The second half of “In The Southern Breeze” is a common dramatic device. Plays that put historical figures together (usually, famous figures) in order to make history come alive are normally geared to schoolchildren. Indeed, listed among the play’s “community partners” are the Boys Club of New York. But this play may not be suitable for young children, given its occasional foul language and downbeat intensity (it comes with a trigger warning, and the theater has even hired a “wellness consultant” to guard against such triggering in the cast and crew.)
I wish the playwright had gone further with his premise. What little interaction the characters have with one another that reflects their different eras and perspectives (humorously, Madison baffled by talk about trains and phones; seriously, Hue’s homophobia towards Tony, and the characters’ differing definitions of freedom) made me hunger for more of this.
Under Christopher D Betts’ direction, the production is smooth, with highlights including Emma Deane’s dramatic lighting, and some fine performances, especially Travis Raeburn, who seemed to get a big laugh at every line, and Allan K. Washington. The play is subtitled “An auto-biographical fever dream,” but Washington’s clear rich voice and distinctive delivery make the words (which may have been created inside one man’s locked apartment) belong out in the world.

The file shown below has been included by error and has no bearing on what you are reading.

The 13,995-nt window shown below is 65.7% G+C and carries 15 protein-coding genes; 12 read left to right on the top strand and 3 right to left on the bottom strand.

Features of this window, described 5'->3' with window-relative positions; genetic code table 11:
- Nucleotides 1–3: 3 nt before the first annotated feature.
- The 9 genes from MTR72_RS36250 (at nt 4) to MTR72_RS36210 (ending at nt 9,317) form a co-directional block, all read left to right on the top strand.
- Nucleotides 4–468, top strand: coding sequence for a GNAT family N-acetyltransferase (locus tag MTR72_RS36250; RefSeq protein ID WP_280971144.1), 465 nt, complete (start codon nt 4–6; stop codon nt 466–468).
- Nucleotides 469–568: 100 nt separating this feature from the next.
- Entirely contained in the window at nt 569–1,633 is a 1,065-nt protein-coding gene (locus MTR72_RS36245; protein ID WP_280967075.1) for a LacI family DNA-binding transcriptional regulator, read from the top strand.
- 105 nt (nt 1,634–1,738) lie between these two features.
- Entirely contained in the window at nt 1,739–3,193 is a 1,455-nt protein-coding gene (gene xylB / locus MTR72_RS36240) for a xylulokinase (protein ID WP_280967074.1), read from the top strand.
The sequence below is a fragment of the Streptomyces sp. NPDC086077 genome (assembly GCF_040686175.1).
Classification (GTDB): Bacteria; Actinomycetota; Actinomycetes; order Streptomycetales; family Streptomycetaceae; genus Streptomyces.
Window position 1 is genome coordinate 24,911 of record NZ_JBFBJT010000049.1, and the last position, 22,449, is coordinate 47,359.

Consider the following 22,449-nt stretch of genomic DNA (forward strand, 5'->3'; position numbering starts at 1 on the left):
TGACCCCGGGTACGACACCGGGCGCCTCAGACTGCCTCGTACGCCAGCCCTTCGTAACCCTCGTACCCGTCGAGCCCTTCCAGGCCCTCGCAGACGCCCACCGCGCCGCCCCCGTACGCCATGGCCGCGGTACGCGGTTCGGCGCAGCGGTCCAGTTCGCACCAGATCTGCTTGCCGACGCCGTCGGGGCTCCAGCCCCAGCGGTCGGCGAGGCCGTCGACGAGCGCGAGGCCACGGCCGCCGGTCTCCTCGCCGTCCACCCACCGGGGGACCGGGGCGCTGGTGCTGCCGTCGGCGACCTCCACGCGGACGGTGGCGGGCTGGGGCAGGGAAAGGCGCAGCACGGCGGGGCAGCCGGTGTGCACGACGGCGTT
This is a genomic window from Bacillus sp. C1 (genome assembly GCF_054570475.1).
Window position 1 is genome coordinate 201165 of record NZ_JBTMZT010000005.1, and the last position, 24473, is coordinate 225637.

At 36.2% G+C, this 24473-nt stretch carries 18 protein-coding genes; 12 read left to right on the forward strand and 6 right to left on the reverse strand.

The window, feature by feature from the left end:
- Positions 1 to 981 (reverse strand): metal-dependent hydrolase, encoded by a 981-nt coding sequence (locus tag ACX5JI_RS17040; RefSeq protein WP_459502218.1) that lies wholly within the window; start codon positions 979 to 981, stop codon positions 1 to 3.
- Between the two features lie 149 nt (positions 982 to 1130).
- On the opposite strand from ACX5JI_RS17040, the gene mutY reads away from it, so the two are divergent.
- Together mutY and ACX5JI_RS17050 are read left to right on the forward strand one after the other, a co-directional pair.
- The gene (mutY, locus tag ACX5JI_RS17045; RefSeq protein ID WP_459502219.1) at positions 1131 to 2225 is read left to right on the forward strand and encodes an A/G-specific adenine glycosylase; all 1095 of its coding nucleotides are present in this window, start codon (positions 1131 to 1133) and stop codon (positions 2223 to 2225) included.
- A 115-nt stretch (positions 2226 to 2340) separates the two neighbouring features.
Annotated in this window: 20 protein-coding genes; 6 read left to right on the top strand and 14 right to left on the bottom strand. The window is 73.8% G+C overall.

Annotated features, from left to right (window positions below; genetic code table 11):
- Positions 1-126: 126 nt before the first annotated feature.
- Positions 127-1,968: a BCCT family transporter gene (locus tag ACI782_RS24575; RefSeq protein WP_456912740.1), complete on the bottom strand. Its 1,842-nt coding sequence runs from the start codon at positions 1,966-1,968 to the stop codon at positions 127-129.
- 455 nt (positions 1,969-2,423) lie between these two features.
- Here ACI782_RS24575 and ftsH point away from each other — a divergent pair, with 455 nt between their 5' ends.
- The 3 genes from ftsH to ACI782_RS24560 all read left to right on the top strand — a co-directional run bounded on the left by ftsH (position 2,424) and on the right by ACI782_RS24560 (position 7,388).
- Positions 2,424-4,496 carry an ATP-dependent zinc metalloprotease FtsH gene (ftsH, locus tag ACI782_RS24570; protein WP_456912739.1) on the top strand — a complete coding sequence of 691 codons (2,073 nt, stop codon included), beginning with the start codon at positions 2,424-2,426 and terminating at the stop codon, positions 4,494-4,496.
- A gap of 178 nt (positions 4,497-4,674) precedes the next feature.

The play is being presented both in person and online, the latest example of the ways Rattlestick Playwrights Theater has continued to step up to the moment.
In The Southern Breeze
Rattlestick Playwrights Theater through December 12, 2021
Written by Mansa Ra
Directed by Christopher D. Betts
Running time: 65 minutes
Set Designer – Emmie Finckel
Costume Designer – Jahise Lebouef
Lighting Designer – Emma Deane
Music Director- Allen René Louis
Sound Designer – Kathy Ruvuna
Prop Designer: Patrícia Marjorie
Fight Choreographer: Kelsey Rainwater
Dramaturg – Ashley M. Thomas, Faith Zamblé
Casting Director – Victor Vazquez
Wellness Consultant – Kevin Gillette
Cast: Charles Browning as Madison, Biko Eisen-Martin as Hue, Travis Raeburn as Tony, Allan K. Washington as Man, Victor Williams as Lazarus